Maafushi Maldives. Slip into the quiet life!

Welcome to Maafushi Maldives! People say that the Maldivian islands are where they find their inner peace and calmness; so much so that the entire country’s economy is literally built around the hospitality business. But you’ll have to experience the sudden change of pace, from your flight to the hustle and bustle of the capital city of Maldives, to the utter change of pace that you’ll experience on a remote island in the Indian Ocean to fully understand what this means.

About 90 minutes away from Malé by ferry boat, Maafushi Island is a favorite that’s frequented by a lot of backpackers. Located in the South Malé Atoll, the island is relatively large, compared to other islands in the same atoll, but also suffers from erosion on the northern shoreline.

Severely damaged in the tsunami disaster in the first decade of the millennium, the island hence has been rebuilt by the International Federation of Red Cross and Red Crescent movements, and now houses an industrious community thriving in fisheries and tourism.

Guest houses in Maafushi

Maafushi has quite a few guesthouses that cater to the increasing numbers of tourists arriving in the Maldives on a low budget vacation. The Sting Ray is one of them; comfortable, chic, yet affordable, the guest house is right by the beautiful white sandy beach on the north east corner. Prices range from 30 United States Dollars off season, but can go up to as high as 70 dollars in the peak season.

The first guest house that was granted license to operate on a local island is the WhiteShell Beach Inn, in January 2010. It has proven itself as a great success, and several others like the Island Cottage, Summer Villa Guest House, Kaani Beach Hotel, Fazaa Inn, Maafushi inn and Holiday Lodge have sprung up.

These inns and hotels have comfy rooms packed with amenities like air conditioning, satellite television, wireless internet, mini bars and hot showers; and have entertainment options like karaoke and a library for those who love to relax with words. The only downside of Maafushi is that alcohol is unavailable on the island, but is easily remedied by taking a five minute boat trip to the nearby resorts to quench a particular thirst.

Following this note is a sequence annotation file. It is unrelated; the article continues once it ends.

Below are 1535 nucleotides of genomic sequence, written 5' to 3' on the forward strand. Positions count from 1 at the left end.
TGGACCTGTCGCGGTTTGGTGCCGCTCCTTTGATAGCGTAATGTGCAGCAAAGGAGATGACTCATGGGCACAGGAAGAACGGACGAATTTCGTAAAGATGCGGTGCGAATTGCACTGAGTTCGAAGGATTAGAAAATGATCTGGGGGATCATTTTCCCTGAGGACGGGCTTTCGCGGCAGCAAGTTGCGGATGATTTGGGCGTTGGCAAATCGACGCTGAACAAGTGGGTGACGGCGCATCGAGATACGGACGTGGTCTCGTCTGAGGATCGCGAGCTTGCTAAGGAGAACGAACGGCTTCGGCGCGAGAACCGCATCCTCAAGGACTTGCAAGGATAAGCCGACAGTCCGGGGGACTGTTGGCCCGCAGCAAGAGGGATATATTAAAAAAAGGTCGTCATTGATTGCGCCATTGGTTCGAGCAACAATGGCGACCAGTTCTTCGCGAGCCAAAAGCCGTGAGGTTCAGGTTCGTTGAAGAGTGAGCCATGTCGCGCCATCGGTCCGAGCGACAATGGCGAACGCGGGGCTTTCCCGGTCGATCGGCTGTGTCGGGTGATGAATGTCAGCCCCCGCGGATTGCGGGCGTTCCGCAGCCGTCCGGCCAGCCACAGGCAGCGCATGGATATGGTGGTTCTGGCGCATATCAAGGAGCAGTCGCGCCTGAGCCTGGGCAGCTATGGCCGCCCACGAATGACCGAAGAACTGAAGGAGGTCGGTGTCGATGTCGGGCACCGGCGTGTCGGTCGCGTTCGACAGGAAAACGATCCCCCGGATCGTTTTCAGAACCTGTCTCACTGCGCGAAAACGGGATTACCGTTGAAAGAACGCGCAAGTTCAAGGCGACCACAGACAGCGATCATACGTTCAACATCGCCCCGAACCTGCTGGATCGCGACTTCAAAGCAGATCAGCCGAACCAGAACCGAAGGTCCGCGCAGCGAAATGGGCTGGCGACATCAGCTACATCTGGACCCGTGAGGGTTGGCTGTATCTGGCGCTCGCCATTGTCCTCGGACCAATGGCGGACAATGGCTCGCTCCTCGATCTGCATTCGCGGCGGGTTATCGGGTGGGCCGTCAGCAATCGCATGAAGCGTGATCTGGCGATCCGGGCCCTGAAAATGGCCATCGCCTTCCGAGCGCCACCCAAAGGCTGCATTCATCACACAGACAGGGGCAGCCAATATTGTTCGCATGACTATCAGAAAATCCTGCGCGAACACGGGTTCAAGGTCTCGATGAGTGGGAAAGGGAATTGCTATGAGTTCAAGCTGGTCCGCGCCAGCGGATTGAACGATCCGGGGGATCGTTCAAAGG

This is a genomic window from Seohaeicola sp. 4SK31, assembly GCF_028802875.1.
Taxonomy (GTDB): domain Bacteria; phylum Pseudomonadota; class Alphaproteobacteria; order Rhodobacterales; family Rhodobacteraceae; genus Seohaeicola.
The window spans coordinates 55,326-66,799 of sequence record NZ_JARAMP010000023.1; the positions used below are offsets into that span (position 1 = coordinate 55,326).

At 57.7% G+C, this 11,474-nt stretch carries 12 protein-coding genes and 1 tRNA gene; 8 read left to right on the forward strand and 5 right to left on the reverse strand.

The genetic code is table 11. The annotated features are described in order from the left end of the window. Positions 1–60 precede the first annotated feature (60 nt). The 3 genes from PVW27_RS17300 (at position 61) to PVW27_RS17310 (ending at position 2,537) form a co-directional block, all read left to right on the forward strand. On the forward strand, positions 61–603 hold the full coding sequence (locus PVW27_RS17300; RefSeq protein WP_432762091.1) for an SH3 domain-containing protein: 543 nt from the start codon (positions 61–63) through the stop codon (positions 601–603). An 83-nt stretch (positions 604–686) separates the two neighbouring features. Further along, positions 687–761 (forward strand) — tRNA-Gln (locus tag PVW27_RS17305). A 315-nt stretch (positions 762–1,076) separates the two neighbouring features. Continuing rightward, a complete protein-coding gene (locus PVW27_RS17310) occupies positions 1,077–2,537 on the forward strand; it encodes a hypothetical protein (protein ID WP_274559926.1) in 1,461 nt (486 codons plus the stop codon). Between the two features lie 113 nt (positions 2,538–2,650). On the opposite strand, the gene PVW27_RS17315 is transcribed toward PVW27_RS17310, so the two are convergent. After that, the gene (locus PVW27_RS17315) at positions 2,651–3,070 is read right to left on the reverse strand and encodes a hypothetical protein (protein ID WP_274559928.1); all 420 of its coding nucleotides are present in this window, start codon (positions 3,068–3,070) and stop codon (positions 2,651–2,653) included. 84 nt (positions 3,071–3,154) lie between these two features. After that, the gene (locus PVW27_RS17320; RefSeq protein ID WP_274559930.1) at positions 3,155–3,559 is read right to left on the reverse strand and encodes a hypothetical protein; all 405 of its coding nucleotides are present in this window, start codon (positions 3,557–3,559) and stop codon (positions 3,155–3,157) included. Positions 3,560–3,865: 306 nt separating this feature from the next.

Travelers staying on nearby resorts such as the Cocoa Island towards the south now find it convenient to visit Maafushi as part of the island hopping experience, complete with souvenir shops.

There are several options for dinner and other meals, in the many restaurants and diners scattered through the island but the more adventurous try making friend with the locals who may invite them over to a classic Maldivian dinner consisting of fish soup, rice and salads made out of indigenous vegetables.

Attractions

The small sandbar towards the north, on the same reef as Maafushi is a lovely place to spend a day snorkeling and sunbathing. Accessible by just walking in the sea during low tide, this tiny island has just about a couple of coconut trees, some shrubs and broad vistas of the Maldivian seascape in every direction. There is another sandbar named Furafathi, in the middle of the sea towards the west, but requires a boat for access. Snorkeling here is lovely as there are lots of fish, and the reef around the isle is alive and healthy.

Diving can be arranged with some of the sports agencies and guest houses on the island, while quiet walks along the length of the island towards the south will lead you to the penitentiary center, schools and other municipal buildings and facilities.

If you’re in the mood for a little fishing, the night fishing around Maafushi is a very relaxing hobby that will soak up all your stress as your boat gently sways in the ripples of the ocean while you angle. Either your guest house or the local groups can arrange for a fishing trip, complete with equipment, guides and even meals.

Guesthouses in Maafushi provide water sports activities like catamaran rides, while others have a colorful and exciting display of local cultural dances like ‘Bodu-beru’, during a barbeque of your catch of fish.

If you’re lucky, you can catch the thrill and excitement of being in the midst of a local festival like the Islamic holidays of Eid, where people run around in the streets splashing each other with water colors.

As with every trip to the Maldives it is wise to pack a lot of sunscreen and summer dresses and outfits that are modest, as the local laws prohibit bikinis and swimwear that are too revealing. With a little planning and a quick flight, you’ll soon find yourself relaxing on the joalifathi under the coconut palms of Maafushi, on the eastern jetty and idly watching yet another sunset on the timeless culture of Maldivian life.

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